Japanese cuisine. How well do you know it? And how well do you like it? It's one of my favorite cuisines, actually my top 3 if you really want to know. Being a fish lover, it really fits my palate. Fresh and minimal Asian ingredients in simple yet delicious compositions.
Dishes coming out from Japanese kitchens call out to be enjoyed. Maybe for that reason, you will always find me on a stool facing revolving sushi bars with a slightly greedy look of wanting everything going around the rotating conveyor. Visually stunning little dishes with different kinds of seafood, rice and vegetables go around the bar. Ha! What more can I ask for?
In spite of my love for Japanese food, I know very little about it. My knowledge is limited only to restaurant food, especially their sashimi and sushi. Meeting Nami virtually of Just One Cookbook opened my eyes more to the world of Japanese home cooking. I realized how much I didn't know about one of the cuisines I love most. From her own kitchen she prepares homecooked Japanese meals that will leave you more enthralled with their food. Her blog is followed by thousands of followers all over the world, all waiting for new dishes that she comes up with.
I have done my share of cooking from Nami's recipes and not once did any of them fail me. One of the simple recipes that I picked up from her site is this one, the Salmon Onigiri. Not only are they so easy to prepare but also, I get to use leftover salmon too. I always serve grilled salmon to the kids and sometimes, the leftovers get a new life with these rice and salmon balls. They're simple, easy and economical.
Nami's expertise doesn't end there because recently, she and her husband launched a sashimi online shop in the U.S. that carries the name Fish for Sushi. Their aim is to sell high quality super frozen fish that retains the freshness from the boat until your table. The super freezing process is the best method used to preserve the freshness of the fish. As soon as they are caught, they are immediately gutted in the fishing boats then placed in super freezers where they are frozen at a very low temperature of -76°F (-60°C). And that is how fresh the fish will be when it arrives to you. It's all about the concept of "Catch to Kitchen".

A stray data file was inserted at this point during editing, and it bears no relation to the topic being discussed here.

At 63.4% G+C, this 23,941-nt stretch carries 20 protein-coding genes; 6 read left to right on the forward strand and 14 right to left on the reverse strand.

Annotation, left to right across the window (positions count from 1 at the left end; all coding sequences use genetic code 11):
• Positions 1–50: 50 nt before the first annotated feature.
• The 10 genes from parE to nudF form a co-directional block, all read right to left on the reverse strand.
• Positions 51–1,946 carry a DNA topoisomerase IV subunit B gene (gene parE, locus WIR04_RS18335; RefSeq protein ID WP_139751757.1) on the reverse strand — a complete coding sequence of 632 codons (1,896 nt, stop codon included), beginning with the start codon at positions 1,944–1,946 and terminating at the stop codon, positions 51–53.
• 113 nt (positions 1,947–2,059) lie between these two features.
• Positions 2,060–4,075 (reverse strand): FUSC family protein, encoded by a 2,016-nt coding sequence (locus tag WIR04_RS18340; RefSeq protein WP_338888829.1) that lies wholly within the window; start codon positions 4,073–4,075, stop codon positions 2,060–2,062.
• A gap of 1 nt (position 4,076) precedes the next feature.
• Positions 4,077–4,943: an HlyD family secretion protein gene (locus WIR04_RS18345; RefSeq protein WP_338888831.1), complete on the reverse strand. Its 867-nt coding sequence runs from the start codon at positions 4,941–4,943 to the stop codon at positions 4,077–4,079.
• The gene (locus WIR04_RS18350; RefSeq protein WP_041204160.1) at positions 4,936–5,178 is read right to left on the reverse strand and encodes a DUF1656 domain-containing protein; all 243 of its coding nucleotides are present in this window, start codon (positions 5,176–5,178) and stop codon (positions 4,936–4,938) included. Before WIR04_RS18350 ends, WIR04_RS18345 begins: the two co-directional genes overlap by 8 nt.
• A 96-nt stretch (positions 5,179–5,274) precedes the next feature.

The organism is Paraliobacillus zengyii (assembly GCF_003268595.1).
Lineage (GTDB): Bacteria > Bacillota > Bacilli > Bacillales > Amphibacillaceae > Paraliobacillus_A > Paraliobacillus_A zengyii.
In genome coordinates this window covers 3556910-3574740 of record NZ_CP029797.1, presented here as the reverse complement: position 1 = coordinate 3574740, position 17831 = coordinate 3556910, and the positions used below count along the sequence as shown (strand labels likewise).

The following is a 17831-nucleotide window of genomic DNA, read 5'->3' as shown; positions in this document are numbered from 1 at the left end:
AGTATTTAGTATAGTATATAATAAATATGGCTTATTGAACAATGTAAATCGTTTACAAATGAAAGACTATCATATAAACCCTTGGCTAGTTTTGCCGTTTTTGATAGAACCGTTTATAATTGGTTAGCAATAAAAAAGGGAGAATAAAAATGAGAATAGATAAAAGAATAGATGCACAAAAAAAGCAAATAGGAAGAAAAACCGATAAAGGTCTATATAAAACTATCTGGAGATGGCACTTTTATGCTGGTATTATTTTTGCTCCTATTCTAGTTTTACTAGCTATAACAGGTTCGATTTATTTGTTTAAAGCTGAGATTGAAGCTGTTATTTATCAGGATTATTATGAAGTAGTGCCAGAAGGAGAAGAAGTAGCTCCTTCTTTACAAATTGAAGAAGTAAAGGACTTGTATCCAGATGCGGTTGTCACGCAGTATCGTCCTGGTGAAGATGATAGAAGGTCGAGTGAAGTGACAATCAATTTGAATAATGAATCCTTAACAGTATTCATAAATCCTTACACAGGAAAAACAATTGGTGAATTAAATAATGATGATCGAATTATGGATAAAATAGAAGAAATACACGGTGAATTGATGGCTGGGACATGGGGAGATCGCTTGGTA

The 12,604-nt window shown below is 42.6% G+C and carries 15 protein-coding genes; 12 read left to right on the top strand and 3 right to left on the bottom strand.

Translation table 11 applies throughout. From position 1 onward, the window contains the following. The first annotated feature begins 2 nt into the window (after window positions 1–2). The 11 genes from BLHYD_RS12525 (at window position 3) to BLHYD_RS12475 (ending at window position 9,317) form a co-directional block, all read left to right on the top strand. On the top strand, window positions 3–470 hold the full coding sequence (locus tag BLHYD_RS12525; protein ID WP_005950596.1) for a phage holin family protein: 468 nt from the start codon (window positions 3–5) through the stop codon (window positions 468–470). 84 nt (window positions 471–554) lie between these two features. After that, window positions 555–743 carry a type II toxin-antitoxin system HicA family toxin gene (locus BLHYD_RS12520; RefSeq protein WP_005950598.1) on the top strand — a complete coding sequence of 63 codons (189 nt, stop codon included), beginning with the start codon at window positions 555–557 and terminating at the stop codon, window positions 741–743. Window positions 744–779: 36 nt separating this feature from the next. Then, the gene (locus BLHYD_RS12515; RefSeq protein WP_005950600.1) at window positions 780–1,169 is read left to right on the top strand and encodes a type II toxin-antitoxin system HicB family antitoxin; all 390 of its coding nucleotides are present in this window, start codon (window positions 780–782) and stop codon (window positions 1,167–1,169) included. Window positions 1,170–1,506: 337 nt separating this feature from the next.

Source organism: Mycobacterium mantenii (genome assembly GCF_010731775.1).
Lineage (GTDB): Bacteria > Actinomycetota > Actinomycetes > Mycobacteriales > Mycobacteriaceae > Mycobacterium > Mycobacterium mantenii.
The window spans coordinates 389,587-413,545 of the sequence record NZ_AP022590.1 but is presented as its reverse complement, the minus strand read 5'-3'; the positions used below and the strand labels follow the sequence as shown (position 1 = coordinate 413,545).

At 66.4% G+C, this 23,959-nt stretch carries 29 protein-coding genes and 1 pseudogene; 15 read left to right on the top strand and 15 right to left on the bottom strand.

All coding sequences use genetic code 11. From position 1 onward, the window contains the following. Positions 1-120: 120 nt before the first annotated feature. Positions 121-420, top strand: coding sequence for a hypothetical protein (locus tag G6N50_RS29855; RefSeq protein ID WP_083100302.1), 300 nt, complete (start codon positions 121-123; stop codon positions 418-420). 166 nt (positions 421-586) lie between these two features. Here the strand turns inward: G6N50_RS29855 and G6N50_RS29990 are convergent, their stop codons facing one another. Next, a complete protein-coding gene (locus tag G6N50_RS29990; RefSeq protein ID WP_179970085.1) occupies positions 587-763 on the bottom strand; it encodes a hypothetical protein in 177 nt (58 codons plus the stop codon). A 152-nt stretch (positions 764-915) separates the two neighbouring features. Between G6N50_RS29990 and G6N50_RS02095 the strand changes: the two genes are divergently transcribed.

The pictures below were provided by Fish for Sushi. From top to bottom: Salmon Sashimi, Tuna Sashimi and Scallops Sashimi.
For more information, please visit Fish for Sushi.
Thanks for dropping by and have a good week everyone!
Salmon Onigiri (Japanese Rice Balls)
Original recipe taken from Just One Cookbook
- 200 grams or 1 fillet cooked salmon, broken up to small pieces
- Extra virgin olive oil (or olive oil)
- 2 cups uncooked Japanese or sushi rice
- 2 tablespoons sesame seeds
- 5 sisho leaves (in place of this one, I used parsley), chiffonaded
- 1 tablespoon cooking sake
- 1-1/2 tablespoons soy sauce
- 1-1/2 teaspoons sugar
- 1/2 teaspoon ginger, grated
- nori seaweeds (optional)
- Over high heat, in a medium pot, cook the rice with 3-1/2 cups of water. When it boils, lower the heat to the lowest, cover but leaving a little space open leave until cooked through, about 15 minutes.
- Meanwhile, over medium heat, in a medium saucepan with a little bit of extra virgin olive oil, sautè the salmon.
- Add the cooking sake, soy sauce, sugar, ginger and sesame seeds in the saucepan and mix well.
- When the rice is cooked, mix it together with the salmon.
- When the rice has cooled down a bit but still warm, shape the mixture to rice balls or triangular shapes with moist hands.
- Wrap them with nori seaweeds if you are using them.